Tougher device/diagnostics approval regulations in the EU appear increasingly likely in the wake of the continent's recent breast implant scandal.
The scandal over the now-defunct French implant maker Poly Implant Prothese hasn't been forgotten. European scientists are now pursuing an additional study focusing on the health and safety of patients who received those implants, after an initial finding late last year that women who received them were at a greater risk for health problems than those who didn't. But EU health and consumers chief John Dalli also sounded the first drumbeat of a larger regulatory response late last week, Reuters reports.
Dalli told a news conference he's asked health ministers from all 27 EU countries to maximize existing rules and review the dozens of regulatory agencies--many are private companies--that handle approvals for high-risk medical devices. The end goal is to make sure that the notified bodies--the groups that handle device approvals--are only evaluating and approving devices that fit with their specific, respective expertise, according to the Reuters article.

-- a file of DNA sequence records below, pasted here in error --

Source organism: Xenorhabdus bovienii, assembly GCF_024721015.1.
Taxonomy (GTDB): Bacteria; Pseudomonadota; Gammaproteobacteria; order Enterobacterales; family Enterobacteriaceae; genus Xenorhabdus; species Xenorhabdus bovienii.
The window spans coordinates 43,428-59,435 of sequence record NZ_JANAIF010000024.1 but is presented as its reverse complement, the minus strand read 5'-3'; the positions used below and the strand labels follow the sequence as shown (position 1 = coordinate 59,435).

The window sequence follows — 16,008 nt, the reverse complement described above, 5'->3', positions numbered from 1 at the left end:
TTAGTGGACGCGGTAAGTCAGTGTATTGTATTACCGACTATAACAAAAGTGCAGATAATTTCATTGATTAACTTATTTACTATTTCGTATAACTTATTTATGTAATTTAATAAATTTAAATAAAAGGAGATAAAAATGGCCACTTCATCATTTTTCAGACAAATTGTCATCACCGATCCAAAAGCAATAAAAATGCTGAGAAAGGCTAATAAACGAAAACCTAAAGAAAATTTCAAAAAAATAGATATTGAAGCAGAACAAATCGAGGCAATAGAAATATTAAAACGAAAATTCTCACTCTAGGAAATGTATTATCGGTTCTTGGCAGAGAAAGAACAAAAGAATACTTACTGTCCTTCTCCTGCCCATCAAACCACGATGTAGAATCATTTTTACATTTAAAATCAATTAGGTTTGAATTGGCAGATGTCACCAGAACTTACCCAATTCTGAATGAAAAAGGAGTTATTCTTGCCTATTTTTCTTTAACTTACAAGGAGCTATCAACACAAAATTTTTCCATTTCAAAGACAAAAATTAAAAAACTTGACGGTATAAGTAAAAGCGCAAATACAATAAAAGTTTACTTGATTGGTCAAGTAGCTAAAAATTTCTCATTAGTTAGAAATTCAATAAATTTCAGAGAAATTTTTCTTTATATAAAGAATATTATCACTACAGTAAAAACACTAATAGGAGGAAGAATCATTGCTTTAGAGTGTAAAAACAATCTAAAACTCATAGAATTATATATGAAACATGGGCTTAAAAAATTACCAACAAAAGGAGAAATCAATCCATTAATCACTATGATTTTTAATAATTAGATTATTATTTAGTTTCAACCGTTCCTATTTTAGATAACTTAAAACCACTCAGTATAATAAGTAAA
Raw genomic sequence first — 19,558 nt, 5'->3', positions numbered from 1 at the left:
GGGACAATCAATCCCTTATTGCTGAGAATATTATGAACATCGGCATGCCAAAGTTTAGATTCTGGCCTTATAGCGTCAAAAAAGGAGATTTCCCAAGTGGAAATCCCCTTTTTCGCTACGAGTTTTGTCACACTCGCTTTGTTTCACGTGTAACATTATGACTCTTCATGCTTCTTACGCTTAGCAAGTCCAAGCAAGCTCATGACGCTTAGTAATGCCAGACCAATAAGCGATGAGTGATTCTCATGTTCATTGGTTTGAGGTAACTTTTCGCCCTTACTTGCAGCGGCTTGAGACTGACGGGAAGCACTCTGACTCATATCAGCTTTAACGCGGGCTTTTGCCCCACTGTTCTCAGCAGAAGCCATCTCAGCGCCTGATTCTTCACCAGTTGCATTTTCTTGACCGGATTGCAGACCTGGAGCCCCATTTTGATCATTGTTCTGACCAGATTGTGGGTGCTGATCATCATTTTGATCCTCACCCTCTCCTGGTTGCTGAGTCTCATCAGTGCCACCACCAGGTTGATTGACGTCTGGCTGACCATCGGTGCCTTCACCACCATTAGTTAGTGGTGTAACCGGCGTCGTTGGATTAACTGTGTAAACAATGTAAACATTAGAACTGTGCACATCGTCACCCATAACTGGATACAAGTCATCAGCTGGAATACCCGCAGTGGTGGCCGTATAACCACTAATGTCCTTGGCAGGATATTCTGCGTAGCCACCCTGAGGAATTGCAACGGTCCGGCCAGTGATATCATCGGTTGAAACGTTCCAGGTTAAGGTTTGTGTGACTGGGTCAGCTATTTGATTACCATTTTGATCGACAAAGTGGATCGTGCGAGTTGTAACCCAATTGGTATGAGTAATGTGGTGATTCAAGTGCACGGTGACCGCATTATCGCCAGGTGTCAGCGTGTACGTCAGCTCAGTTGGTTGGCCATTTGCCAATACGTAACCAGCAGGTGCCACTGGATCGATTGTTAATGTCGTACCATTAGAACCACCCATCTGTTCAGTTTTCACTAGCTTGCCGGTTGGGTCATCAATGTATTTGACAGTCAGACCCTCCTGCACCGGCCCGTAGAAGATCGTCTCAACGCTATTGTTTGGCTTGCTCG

Meanwhile, industry group Eucomed issued a statement supporting the effort, and the European Commission's push to improve device safety approval procedures in the long term with changes such as surprise inspections. The EC has said the initial steps will boost surveillance of medical devices and diagnostics as it pursues a larger regulatory overhaul.
"I have asked my colleagues in the member states for their personal commitment to implementing these actions as a matter of priority," Dalli is quoted by Reuters as saying.
- here's the Reuters article